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Aveda is a line of botanical hair, skin and body products based on the Ayurvedic approach to wellness, a healing tradition from India. Acquired by industry giant Estee Lauder in 1997, Aveda is sold in more than 7,000 salons and spas in more than 30 countries. An Aveda salon incorporates the business principles of the brand. Known in the beauty industry as Aveda Concept salons, these businesses leverage Estee Lauder's resources, in return for product loyalty.
Being an Aveda salon means your salon has been approved to carry Aveda products. Whether opening a new salon or changing the business model of a current one, owners must qualify to carry Aveda products. Known as Aveda "Concept" or "Lifestyle" salons, beauty shops allowed to carry Aveda products commit to meeting monthly sales objectives. Salons with too few stylists or treatment rooms are less likely to push enough products to meet Aveda's retail requirements. Aveda includes a form on its website (see Resources) that requests the number of stylists and treatment rooms. The primary objective is to meet monthly sales goals.
After you fill out and submit the application, an Aveda sales representative will contact you. This could take weeks, even months, depending on how many reps are available in your area. Decide whether you want to be an Aveda "Concept" or "Lifestyle" salon. Concept salons carry some products and offer a few Aveda services. Lifestyle salons carry the full line, including teas and hair color. They also offer extensive Aveda-based services. Lifestyle salons require almost twice as big a financial investment. Concept salons can graduate to Lifestyle later.
Preparing to Launch
Once you are approved, it's time to prepare the salon for launch. Aveda salon owners are required to commit to sales goals and minimum monthly product orders. In exchange you receive benefits such as in-house signage, retail and point-of-sale literature, as well as gift-card sales support. You gain access to the brand's vast online marketing library, from which you can download promotional art and marketing materials. In-store tools, such as shelf-talkers and posters, are used to reinforce services and promotions. Use these tools to develop plans for a grand opening.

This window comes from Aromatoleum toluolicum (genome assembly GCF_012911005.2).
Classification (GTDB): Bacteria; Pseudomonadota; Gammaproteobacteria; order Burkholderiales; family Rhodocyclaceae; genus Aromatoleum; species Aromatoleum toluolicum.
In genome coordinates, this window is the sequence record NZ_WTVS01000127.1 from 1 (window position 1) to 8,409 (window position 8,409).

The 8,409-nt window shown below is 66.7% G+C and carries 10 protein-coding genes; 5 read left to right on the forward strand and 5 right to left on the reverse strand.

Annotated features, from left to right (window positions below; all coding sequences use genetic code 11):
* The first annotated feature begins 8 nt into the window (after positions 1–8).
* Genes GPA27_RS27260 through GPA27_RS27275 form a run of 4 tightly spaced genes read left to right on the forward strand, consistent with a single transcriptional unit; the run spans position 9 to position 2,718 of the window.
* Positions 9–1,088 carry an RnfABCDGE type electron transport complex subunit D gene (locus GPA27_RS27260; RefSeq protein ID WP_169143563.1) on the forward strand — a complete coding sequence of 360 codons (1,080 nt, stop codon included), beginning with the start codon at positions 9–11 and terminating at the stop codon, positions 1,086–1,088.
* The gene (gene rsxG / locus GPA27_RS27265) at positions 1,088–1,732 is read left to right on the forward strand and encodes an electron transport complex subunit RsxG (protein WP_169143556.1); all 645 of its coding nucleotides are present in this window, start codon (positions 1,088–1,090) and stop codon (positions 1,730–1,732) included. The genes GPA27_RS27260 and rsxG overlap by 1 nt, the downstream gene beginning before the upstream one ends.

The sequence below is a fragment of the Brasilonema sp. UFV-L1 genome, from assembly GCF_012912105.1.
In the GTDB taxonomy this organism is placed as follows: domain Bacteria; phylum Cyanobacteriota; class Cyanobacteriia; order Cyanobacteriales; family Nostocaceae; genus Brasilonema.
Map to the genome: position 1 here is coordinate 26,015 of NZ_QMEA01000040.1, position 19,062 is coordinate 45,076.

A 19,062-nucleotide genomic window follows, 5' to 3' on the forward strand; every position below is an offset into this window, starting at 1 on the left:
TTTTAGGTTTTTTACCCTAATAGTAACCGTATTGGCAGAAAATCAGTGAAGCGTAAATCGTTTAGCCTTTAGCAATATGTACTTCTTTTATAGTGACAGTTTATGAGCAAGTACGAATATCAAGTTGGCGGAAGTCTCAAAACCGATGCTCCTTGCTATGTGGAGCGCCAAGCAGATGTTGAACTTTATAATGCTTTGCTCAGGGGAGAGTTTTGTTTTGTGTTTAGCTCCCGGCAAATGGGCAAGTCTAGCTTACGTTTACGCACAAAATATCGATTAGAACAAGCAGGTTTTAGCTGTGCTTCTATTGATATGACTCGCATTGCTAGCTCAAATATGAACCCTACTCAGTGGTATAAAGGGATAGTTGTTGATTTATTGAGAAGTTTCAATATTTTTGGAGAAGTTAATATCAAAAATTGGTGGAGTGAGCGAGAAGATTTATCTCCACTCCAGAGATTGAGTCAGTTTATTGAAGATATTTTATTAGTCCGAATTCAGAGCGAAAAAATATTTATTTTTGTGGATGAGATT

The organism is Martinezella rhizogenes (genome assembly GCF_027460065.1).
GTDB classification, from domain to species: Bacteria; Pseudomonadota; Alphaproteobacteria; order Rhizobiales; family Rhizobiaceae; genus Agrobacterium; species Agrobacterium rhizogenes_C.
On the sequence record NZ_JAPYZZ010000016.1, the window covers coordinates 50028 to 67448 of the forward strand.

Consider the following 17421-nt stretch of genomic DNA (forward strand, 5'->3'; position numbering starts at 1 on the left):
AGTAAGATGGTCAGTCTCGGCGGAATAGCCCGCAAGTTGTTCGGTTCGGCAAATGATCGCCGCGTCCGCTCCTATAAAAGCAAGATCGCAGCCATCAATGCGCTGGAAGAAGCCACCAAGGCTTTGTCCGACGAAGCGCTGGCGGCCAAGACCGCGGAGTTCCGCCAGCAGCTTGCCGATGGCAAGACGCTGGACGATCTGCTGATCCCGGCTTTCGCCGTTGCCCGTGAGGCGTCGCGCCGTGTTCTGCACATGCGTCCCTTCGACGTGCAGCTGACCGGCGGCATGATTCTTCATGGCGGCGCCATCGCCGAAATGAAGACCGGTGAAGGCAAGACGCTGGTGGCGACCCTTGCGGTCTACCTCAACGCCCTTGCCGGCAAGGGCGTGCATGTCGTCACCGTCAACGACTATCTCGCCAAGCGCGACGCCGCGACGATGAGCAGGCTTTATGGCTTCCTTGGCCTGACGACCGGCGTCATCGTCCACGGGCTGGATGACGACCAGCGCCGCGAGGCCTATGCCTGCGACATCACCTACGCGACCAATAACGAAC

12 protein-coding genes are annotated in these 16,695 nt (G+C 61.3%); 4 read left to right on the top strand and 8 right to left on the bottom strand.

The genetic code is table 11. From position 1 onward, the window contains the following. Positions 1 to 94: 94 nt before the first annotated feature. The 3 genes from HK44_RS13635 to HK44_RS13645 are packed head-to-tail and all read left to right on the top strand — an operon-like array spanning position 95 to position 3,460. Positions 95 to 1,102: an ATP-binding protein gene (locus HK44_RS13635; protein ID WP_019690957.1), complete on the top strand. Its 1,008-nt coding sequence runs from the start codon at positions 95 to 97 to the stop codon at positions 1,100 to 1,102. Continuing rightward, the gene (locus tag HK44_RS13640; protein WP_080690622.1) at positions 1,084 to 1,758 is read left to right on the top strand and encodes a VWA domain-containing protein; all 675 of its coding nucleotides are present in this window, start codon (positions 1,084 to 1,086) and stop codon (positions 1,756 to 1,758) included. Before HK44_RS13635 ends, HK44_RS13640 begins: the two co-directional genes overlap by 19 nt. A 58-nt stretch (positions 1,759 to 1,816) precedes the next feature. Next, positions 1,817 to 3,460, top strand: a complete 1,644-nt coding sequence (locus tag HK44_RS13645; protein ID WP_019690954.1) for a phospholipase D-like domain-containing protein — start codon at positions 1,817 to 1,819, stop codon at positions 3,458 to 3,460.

The primary reason to become an Aveda salon is to benefit from the retail sales. It's important to train staff to make the service-to-retail connection. Every Aveda product used on clients can be sold in the retail area. Although Aveda provides training for salon employees, it's important that as a salon owner, you provide continued education. Develop your hair and spa menus to maximize Aveda product sales. Tie salon services to at-home care to emphasize Aveda's holistic approach to beauty. Train service providers to use Aveda prescription pads to recommend products. Teach front desk personnel to use these "spascriptions" to close a sale.
Education and Certification
Training your staff in product knowledge and services is key to operating your Aveda salon. Aveda offers continued education online, in-house, and through its business college and institutes. You can use the Aveda Institute to recruit employees. Hiring employees already trained in Aveda product knowledge and services will save you time and money. Purepro, an online educational resource, is available to stylists and salon owners. Product knowledge, front desk training and lessons in client retention are all key to operating as an Aveda Concept salon. Aveda salon owners can subsidize educational expenses through awards earned based on product purchases.
ML Corbett covers interior design, real estate and small business, among other topics. A former day spa owner and marketing manager for an international fragrance company, Corbett knows the ins and outs of the beauty industry. Her work has appeared in "Essence," "Black Enterprise" and on HGTVGardens.com.